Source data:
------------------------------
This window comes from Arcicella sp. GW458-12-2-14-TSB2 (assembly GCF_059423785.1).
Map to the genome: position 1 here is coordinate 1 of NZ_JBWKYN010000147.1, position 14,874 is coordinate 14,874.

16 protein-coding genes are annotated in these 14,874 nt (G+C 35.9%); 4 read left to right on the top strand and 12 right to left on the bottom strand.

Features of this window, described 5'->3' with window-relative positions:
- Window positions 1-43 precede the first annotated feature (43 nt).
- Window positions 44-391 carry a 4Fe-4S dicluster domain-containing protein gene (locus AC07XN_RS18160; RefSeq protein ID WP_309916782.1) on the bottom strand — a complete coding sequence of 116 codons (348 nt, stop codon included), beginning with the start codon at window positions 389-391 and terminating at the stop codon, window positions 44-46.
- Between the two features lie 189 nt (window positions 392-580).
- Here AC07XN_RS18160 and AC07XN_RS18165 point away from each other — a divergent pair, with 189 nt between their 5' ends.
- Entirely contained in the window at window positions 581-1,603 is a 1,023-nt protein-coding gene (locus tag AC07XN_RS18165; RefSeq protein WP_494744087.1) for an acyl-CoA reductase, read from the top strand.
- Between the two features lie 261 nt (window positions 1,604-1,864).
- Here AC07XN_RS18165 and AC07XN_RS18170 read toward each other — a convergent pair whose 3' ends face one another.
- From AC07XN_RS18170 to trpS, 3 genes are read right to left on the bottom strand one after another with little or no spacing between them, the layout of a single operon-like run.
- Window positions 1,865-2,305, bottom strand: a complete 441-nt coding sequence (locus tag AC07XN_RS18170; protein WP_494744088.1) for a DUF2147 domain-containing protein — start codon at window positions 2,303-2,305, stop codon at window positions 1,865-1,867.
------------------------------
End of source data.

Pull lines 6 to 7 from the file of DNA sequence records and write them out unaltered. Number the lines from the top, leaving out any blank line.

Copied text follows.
- Window positions 44-391 carry a 4Fe-4S dicluster domain-containing protein gene (locus AC07XN_RS18160; RefSeq protein ID WP_309916782.1) on the bottom strand — a complete coding sequence of 116 codons (348 nt, stop codon included), beginning with the start codon at window positions 389-391 and terminating at the stop codon, window positions 44-46.
- Between the two features lie 189 nt (window positions 392-580).